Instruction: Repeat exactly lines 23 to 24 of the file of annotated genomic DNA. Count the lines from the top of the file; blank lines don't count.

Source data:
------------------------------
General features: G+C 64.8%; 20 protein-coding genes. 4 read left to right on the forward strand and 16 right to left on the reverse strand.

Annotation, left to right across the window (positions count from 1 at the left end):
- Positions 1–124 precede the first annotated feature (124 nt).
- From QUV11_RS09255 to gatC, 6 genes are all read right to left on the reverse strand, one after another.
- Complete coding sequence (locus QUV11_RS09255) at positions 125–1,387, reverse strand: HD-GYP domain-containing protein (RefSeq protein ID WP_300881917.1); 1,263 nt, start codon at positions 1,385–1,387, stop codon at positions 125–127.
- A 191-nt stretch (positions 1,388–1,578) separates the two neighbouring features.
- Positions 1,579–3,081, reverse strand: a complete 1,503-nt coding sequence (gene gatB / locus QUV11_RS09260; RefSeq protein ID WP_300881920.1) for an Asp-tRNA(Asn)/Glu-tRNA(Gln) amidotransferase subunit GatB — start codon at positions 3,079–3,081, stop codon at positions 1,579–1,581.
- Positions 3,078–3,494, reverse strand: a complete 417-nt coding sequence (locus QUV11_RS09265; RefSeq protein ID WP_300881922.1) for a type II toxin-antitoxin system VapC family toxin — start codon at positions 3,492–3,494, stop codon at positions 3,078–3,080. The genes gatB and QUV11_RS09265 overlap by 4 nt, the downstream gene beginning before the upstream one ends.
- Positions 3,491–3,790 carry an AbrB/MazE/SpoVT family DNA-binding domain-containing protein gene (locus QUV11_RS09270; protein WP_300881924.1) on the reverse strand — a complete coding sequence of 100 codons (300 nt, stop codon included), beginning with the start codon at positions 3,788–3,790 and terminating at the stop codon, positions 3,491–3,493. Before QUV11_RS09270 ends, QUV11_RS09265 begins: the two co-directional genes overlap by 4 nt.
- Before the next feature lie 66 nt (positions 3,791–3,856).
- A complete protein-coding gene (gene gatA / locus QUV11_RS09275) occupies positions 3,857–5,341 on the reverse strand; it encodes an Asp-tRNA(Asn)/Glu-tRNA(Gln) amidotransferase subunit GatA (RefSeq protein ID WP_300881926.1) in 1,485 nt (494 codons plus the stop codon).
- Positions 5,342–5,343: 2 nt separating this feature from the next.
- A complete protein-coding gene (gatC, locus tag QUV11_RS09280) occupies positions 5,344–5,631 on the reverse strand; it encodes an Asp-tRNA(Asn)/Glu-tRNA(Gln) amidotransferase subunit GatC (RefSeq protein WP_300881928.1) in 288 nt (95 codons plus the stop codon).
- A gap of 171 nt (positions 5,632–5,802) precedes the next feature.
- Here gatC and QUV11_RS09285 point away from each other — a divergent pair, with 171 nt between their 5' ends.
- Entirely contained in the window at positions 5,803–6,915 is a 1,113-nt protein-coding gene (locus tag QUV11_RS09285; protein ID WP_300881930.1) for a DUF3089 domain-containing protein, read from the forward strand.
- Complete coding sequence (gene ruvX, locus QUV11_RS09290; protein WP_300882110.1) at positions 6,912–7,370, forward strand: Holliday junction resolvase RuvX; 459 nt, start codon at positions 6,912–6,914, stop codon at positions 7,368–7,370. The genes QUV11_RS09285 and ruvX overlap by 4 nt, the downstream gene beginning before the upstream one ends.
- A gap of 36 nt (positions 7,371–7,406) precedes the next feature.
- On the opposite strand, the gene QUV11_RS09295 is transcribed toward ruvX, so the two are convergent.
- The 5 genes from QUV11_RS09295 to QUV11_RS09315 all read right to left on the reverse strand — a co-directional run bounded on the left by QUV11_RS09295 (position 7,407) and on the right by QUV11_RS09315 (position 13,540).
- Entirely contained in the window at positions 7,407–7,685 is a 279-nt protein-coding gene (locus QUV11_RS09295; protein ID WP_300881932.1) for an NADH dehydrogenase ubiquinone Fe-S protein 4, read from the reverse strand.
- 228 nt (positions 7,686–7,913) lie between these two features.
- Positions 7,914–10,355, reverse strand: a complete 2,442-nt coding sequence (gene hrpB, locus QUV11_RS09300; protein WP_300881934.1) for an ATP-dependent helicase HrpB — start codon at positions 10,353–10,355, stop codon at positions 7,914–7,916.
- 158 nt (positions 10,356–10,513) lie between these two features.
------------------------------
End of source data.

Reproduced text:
- Positions 7,914–10,355, reverse strand: a complete 2,442-nt coding sequence (gene hrpB, locus QUV11_RS09300; protein WP_300881934.1) for an ATP-dependent helicase HrpB — start codon at positions 10,353–10,355, stop codon at positions 7,914–7,916.
- 158 nt (positions 10,356–10,513) lie between these two features.